As the polling now shows, this is massively damaging to the main parties as they are now no longer the only game in town. Daz’s idea that the voters who deserted labour at the local and EU elections will return at a GE in significant numbers looks less and less likely as this polling deadlock continues

    One things for sure. The next general election is going to be a car crash and absolutely impossible to call

    kerley
    Member

    In fairness you would need some very good analytical models running to see exactly what impact going all out remain, versus hedging, versus Labour Brexit taking into consideration on how each voter in each constituency would vote. What would tip them to Brexit party, what would tip them to Lib Dems, even if they are tipped to Lib Dems are enough people tipped to matter etc,. etc,.

    Exactly why I have said it is easy to comment from the sidelines but doing the analysis for the various scenarios is another matter.

    Premier Icon dazh
    Subscriber

    Daz’s idea that the voters who deserted labour at the local and EU elections will return at a GE in significant numbers looks less and less likely as this polling deadlock continues

    The evidence of pretty much every general election has shown that voters retreat to the two main parties despite poll changes in intermediate elections. 2017 was one of the more extreme examples of this. The next one is different obviously but I think the 4 way split will move back towards being weighted in favour of the two main parties. The main reason for thinking this is that tribal anti-tory sentiment is extremely strong in normal times and even more so today with Boris at the helm. I may well be wrong but I think many voters will return to labour once the campaign gets going.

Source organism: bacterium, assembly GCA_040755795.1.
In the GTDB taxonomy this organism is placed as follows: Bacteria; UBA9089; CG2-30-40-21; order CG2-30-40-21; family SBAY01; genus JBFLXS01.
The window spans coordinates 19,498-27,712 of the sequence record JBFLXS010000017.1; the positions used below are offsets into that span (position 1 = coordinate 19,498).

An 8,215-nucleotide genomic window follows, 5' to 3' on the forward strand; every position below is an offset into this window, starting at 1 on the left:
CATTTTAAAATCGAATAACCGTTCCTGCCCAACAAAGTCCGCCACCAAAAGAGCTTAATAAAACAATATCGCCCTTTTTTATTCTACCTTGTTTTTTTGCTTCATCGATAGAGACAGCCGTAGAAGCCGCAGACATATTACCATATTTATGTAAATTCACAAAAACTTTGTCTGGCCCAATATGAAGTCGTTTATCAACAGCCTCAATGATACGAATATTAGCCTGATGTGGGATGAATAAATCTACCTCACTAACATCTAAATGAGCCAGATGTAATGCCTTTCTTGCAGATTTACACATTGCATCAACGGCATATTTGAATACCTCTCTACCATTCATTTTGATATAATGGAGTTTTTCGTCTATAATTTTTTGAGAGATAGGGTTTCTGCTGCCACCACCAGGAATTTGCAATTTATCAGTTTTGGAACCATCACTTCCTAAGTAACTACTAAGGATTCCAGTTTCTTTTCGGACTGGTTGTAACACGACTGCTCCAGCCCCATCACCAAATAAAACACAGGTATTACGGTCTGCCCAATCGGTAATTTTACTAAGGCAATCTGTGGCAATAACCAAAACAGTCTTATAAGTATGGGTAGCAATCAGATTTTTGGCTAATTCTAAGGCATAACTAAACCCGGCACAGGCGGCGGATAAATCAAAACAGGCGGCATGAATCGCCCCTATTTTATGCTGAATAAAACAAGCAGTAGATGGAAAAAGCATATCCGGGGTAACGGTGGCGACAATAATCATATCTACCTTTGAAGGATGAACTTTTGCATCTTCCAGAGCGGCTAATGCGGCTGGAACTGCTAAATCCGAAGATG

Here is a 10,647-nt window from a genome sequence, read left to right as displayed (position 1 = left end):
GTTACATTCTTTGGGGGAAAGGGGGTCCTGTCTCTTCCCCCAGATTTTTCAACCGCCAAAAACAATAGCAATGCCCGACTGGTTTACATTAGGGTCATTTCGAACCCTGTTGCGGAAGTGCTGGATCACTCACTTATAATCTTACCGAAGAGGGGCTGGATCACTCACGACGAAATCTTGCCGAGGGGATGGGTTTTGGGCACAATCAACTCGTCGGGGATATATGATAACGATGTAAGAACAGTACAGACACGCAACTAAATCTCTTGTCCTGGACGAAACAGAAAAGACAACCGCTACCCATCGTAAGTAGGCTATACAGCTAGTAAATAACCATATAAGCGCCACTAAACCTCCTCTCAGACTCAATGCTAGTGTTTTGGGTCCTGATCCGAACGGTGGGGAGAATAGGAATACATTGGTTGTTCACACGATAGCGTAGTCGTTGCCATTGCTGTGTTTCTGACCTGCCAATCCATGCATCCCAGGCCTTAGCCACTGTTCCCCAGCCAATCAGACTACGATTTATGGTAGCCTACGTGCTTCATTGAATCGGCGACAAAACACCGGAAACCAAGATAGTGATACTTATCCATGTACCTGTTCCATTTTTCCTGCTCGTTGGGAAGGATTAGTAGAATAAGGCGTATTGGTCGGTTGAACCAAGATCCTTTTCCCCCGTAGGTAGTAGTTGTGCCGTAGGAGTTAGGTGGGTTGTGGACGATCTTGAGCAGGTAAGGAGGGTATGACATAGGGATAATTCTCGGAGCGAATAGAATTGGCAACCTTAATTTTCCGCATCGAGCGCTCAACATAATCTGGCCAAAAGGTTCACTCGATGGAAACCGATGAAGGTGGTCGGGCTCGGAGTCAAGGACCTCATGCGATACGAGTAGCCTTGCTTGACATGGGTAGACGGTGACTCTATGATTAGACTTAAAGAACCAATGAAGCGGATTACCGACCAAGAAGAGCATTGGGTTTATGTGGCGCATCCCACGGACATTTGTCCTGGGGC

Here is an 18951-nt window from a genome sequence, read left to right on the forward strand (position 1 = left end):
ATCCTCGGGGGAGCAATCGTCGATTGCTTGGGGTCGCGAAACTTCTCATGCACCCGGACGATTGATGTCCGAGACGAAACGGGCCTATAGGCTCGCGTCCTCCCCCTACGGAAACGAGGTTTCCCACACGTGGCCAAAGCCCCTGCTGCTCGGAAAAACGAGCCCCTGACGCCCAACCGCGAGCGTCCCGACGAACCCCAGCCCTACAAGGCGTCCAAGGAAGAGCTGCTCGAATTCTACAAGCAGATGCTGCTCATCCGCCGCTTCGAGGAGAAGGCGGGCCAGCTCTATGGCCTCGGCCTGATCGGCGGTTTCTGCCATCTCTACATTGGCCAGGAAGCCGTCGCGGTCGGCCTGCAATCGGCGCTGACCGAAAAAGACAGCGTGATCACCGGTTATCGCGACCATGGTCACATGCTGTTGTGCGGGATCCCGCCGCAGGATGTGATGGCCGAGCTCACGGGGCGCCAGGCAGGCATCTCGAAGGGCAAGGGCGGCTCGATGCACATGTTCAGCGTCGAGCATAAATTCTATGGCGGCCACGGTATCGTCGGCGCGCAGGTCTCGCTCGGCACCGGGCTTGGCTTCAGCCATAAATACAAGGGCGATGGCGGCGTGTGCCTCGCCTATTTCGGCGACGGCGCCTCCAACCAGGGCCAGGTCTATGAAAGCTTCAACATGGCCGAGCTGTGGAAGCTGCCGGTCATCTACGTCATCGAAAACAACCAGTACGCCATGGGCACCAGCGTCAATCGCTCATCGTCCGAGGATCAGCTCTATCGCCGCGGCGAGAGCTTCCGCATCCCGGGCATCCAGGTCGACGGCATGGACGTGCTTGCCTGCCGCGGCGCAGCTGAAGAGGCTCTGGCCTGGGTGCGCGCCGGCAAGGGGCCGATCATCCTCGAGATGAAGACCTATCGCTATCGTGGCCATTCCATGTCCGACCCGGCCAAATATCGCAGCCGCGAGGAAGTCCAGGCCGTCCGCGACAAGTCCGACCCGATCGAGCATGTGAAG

P-Jay
    Member

    The evidence of pretty much every general election has shown that voters retreat to the two main parties despite poll changes in intermediate elections. 2017 was one of the more extreme examples of this.

    This is true.

    From the Labour side of things it was said that JC enjoyed a surge of support from new, young voters, but new young voters often vote Labour (it’s sad by cynical old Gammon types that they switch to the Tories when they “grow up a bit”) and post-election data showed this wasn’t unusual.

    Labour did better than expected because, at the last moment, older middle aged centrics (like myself) looked at the likelihood of a Pro-EU party actually winning their seat, added that to some last minute pro-EU words from Labour and decided that they didn’t want to ‘waste’ their vote and couldn’t bare to stay away. In return we got an emboldened Jeremy Corbyn pushing for his version of Brexit.

    Unlike 2017 I personally won’t vote tactically again, or for Labour under Corbyn what’s the point? UKIP/Brexit haven’t won a thing, but because of their popular vote they form policy by proxy. Labour, as official opposition, don’t.

    Premier Icon lunge
    Subscriber

    P-jay’s point is a fair one, and to expand on that, the reason that policy is shaped by UKIP/Brexit is that it is they who currently will steal Tory voters. Labour need a stance on a number of things, brexit being the obvious that will steal more votes from the left of the Tory party than brexit will from the right. At that point Labour become relevant and influential.

    Premier Icon binners
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    At that point Labour become relevant and influential.

    The two words that scream out at you when you look at Jeremy Corbyn

    The Tory’s have conducted themselves over the last 3 years like the labour party wasn’t even there. As to all intents and purposes, it wasn’t. Still isn’t, so can be duly ignored